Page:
Monthly Archives: March 2016

VoiceThread: A different way to engage your students

This week I choose to describe a product called VoiceThread. It’s difficult to summarize exactly what VoiceThread is because it is a tool that can be used in many ways. Primarily it is a way to easily incorporate voice and video commenting onto digital media. But really the whole is different from the sum of its parts here in my opinion. Before I start to describe some ways that VoiceThread might be used, let me give you an example.  Visit this VoiceThread that I made. You can choose to comment as well by creating your own free account. You can provide new comments. But any direct relies to me (or to my dummy me) can only be seen by me with the free version. Threaded comments (i.e. direct replies to posts) are a feature of a paid subscription to the service.


So in the example you can see how I’ve presented some media (primarily a PP slide and some images) along with either a video or audio comment giving some information.  I also have a dummy student account that I used to post some comments so you can see how this feature is used.

What’s interesting to me is that I think that this product could be used in many different ways both in online courses and within traditional courses.  Here are a few possibilities:

  1. Narrate over your PP slides: VT imports PP slides one at a time so you can narrate over one slide. Then if you need to change something in the future you can change just one piece of the lecture rather than the whole thing.  I’d recommend making a MASTER copy of the lecture and then creating copies for each time a course is delivered.  Additionally as students are watching and listening to your slides, they can insert questions and comments which everyone can then see and reply back to.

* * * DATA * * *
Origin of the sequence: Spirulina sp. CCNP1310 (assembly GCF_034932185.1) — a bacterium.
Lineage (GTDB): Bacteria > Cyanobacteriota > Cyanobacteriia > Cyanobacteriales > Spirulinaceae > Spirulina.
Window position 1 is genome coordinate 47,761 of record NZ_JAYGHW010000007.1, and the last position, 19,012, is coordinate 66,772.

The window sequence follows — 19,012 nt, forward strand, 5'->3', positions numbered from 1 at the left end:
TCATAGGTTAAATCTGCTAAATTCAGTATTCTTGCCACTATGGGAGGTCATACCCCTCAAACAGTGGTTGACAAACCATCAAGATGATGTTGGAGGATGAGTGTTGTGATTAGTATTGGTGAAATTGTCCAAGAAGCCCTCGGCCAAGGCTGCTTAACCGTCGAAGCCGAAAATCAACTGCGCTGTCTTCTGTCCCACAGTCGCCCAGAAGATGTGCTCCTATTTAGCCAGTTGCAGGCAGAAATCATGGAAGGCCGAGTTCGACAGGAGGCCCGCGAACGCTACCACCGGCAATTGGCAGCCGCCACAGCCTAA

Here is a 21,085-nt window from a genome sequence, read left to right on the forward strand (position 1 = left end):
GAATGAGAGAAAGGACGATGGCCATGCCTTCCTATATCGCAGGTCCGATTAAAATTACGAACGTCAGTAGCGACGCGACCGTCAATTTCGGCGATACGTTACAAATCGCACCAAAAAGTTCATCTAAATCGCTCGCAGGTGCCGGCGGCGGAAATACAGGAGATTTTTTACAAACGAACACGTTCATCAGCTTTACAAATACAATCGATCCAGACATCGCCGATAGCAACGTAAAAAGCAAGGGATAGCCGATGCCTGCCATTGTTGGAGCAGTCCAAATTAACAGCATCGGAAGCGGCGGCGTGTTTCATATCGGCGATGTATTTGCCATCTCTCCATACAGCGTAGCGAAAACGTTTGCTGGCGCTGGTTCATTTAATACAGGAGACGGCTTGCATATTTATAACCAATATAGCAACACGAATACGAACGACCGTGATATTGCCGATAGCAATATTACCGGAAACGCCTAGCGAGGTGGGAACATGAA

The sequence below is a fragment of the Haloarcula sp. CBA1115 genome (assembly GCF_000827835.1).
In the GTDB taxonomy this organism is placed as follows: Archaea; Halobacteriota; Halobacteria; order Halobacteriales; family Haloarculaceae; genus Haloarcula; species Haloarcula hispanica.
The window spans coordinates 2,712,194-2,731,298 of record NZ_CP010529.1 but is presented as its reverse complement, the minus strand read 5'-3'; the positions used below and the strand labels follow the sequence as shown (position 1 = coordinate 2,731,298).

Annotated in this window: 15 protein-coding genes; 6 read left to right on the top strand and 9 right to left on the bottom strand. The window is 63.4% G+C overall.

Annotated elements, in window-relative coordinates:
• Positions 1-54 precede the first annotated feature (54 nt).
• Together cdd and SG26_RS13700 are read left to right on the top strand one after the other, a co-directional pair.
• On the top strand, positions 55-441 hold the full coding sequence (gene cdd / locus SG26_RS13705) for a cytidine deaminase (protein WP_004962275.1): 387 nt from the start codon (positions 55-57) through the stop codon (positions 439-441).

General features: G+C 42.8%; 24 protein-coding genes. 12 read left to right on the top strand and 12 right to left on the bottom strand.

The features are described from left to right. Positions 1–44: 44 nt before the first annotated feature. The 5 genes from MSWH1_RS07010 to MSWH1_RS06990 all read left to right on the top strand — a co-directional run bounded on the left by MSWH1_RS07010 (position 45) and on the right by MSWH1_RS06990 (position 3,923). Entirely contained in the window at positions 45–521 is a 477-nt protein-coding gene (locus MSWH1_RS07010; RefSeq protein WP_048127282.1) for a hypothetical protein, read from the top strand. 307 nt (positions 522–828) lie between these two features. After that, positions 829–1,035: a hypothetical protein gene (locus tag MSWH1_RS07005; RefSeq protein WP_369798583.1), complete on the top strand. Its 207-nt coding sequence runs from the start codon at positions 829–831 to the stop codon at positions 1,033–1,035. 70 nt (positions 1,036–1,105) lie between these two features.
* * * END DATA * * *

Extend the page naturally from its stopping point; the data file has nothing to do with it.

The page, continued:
2. Conduct a video analysis: You can import video files and then narrate and manipulate the video (Like a play back when you watch sports). This could be useful for film students, analyzing speeches, or for coaches and athletes.
  3. Use as an alternative to a traditional text-based discussion forum: A prompt could be written on a PP side or other media could be presented to be the topic of discussion.  Users can then post their threads and rely to others. The whole discussion can then be played back and listened to.
  4. Engage in a debate: Similar to a discussion forum, have students have a debate back and forth replying to one another’s positions and assertions.
  5. Evaluate a visual image: Analyze a photograph, painting, etc. Use the markup features to highlight the elements being discussed.
  6. Receive feedback on a speech and visual aids: Have speech students create a first draft of their speech, record it through VT and then have peers provide feedback.

There is a free version of VT which is a public option. However, there are also subscription services to this product that provide some more privacy and integration within a schools LMS. Until we decide if Morningside might use VT extensively, I encourage you, if you are comfortable in doing so to play around with this product and see how you might use this in your course.

Get students creating with makerspaces